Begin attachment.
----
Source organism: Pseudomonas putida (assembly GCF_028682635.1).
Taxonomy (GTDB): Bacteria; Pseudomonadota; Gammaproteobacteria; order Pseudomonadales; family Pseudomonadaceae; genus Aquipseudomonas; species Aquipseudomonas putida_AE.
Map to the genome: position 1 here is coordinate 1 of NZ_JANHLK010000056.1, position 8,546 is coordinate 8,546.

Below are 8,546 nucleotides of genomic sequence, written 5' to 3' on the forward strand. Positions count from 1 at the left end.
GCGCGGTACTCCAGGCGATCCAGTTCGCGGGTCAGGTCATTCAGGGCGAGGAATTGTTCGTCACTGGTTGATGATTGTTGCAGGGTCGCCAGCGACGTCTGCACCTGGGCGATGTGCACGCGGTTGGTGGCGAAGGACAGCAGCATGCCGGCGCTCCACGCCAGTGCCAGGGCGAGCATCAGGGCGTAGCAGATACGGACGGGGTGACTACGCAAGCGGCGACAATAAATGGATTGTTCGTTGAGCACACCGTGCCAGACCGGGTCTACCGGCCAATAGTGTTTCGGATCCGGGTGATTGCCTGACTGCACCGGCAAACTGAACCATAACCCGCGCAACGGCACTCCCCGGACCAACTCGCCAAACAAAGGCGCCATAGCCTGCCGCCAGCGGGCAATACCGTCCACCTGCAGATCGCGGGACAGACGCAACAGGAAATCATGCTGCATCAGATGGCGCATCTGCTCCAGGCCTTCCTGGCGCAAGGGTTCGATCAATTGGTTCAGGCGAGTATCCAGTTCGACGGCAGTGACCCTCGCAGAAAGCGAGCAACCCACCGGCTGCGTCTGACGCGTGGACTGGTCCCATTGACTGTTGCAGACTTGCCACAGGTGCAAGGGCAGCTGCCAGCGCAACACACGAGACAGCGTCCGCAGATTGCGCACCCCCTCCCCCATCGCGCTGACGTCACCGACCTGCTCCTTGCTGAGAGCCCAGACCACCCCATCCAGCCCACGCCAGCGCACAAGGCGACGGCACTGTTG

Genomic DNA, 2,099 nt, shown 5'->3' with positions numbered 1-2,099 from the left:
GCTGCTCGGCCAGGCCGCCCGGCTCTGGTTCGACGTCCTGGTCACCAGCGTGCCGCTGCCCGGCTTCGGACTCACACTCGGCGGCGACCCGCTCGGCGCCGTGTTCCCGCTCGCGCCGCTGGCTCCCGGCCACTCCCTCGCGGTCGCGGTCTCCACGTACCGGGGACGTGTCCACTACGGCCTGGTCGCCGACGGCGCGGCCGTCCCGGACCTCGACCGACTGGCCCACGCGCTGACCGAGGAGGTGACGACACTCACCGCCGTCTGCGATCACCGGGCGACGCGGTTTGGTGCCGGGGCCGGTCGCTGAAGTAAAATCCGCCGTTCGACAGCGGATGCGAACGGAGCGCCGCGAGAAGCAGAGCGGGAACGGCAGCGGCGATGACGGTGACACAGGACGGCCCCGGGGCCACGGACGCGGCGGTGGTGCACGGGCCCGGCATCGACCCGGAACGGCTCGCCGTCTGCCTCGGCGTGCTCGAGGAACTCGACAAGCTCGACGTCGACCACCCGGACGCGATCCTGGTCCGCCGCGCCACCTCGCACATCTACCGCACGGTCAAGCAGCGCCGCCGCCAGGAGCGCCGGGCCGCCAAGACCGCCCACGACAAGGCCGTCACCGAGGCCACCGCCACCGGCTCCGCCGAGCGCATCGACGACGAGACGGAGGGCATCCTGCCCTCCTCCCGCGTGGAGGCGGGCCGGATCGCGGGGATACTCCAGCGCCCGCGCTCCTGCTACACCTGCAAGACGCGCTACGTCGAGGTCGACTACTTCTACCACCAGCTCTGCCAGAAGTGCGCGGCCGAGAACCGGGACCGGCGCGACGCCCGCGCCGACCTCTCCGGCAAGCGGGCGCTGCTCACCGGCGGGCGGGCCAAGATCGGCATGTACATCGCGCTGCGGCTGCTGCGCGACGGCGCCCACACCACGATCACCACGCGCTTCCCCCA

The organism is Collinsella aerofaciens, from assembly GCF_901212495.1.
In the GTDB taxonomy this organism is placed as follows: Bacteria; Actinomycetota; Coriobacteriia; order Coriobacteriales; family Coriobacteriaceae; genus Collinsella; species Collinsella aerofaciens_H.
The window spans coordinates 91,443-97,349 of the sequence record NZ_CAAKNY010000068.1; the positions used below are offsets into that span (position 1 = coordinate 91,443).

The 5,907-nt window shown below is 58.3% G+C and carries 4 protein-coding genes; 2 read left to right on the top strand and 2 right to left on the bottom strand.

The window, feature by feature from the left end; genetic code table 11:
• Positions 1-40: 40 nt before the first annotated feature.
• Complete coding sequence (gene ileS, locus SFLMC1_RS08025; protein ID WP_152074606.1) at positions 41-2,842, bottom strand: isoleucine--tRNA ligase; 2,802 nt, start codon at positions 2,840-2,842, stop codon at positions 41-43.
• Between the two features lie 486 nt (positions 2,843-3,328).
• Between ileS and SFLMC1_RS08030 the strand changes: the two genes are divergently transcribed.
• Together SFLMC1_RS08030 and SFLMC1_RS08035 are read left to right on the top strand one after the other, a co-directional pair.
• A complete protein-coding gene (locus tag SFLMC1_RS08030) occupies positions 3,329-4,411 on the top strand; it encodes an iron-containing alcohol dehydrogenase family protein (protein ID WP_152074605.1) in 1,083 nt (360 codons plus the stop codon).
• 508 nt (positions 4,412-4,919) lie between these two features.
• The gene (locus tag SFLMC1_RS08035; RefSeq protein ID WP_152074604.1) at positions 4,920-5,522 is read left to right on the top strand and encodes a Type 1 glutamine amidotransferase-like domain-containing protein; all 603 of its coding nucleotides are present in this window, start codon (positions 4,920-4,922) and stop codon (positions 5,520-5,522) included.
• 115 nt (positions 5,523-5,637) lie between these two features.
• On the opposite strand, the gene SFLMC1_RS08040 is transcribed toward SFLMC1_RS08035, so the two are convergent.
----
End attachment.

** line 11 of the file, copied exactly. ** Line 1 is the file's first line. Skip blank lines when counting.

The 5,907-nt window shown below is 58.3% G+C and carries 4 protein-coding genes; 2 read left to right on the top strand and 2 right to left on the bottom strand.